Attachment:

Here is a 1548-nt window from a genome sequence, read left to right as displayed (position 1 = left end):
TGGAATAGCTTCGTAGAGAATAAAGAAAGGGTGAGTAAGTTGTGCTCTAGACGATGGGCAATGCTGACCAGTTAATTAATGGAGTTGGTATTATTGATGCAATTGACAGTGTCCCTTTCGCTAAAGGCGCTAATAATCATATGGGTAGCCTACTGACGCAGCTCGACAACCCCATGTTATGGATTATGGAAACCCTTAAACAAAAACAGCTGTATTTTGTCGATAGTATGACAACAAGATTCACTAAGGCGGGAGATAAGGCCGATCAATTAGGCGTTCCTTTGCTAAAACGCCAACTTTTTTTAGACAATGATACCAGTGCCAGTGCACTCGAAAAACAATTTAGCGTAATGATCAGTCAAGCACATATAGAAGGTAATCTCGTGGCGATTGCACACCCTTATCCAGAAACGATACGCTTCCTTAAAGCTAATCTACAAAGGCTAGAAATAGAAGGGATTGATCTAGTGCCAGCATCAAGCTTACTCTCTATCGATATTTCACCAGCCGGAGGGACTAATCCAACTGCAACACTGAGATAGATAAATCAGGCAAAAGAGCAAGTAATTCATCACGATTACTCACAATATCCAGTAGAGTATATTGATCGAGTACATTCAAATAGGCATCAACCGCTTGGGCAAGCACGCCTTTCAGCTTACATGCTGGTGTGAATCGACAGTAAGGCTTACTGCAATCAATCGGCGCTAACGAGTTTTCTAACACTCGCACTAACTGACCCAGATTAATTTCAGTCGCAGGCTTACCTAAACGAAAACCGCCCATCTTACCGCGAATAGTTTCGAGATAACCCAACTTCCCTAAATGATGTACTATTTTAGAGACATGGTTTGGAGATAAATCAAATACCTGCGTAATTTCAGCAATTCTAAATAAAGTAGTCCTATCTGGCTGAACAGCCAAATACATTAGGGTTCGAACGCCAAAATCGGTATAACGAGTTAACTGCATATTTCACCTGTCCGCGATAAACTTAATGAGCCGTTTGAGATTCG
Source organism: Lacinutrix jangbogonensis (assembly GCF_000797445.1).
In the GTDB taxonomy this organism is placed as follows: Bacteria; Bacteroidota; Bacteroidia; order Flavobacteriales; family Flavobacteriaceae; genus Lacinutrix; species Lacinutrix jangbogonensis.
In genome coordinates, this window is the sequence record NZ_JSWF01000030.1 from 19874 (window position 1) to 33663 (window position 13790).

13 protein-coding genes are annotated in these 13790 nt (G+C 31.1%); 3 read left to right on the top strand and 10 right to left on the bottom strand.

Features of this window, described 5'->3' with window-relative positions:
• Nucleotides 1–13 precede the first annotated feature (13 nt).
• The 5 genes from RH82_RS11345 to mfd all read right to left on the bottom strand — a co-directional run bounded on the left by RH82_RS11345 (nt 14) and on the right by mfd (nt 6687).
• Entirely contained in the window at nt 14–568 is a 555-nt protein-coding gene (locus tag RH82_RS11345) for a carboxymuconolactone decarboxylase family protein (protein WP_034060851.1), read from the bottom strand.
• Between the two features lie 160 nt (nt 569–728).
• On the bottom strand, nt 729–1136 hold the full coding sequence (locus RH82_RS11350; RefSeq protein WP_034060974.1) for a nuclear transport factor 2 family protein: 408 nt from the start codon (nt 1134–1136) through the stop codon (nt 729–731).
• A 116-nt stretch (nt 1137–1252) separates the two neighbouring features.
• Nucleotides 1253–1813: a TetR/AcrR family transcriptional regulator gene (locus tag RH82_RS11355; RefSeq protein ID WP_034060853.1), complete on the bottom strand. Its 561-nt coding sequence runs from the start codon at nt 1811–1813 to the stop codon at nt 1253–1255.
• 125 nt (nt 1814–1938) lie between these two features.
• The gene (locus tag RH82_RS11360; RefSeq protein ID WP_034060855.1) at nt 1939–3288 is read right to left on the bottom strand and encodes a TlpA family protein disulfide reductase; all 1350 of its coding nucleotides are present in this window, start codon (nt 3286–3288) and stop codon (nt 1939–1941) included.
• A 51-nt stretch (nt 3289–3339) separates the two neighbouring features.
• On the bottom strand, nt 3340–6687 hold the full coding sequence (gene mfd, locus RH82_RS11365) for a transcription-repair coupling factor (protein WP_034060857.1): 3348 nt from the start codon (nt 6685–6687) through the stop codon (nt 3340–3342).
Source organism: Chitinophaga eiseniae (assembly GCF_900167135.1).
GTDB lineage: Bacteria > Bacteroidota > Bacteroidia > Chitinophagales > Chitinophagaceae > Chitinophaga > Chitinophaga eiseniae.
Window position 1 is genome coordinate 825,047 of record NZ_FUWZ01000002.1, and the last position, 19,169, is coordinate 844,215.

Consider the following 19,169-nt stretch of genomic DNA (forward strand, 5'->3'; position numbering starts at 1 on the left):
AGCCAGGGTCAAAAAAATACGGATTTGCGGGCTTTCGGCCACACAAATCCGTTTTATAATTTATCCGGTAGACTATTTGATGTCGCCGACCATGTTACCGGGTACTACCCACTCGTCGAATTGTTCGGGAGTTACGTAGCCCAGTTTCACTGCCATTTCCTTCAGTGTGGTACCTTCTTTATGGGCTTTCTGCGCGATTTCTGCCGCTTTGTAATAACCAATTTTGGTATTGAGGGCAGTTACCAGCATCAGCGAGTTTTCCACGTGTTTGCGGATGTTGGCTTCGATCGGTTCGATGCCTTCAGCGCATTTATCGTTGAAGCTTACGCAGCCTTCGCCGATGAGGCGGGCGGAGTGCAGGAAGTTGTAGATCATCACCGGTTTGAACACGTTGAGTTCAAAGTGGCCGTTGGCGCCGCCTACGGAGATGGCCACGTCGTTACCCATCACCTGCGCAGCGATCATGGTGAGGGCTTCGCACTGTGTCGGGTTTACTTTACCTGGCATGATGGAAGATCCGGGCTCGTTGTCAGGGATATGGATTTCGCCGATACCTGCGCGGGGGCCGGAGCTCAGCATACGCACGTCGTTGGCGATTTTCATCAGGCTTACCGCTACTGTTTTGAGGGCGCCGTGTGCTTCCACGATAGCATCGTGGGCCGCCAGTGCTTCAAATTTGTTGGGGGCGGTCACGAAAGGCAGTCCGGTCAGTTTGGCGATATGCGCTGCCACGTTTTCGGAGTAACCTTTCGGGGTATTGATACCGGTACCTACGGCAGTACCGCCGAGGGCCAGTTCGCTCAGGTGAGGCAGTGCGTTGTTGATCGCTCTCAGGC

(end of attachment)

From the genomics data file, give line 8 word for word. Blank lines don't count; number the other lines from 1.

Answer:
• Nucleotides 1–13 precede the first annotated feature (13 nt).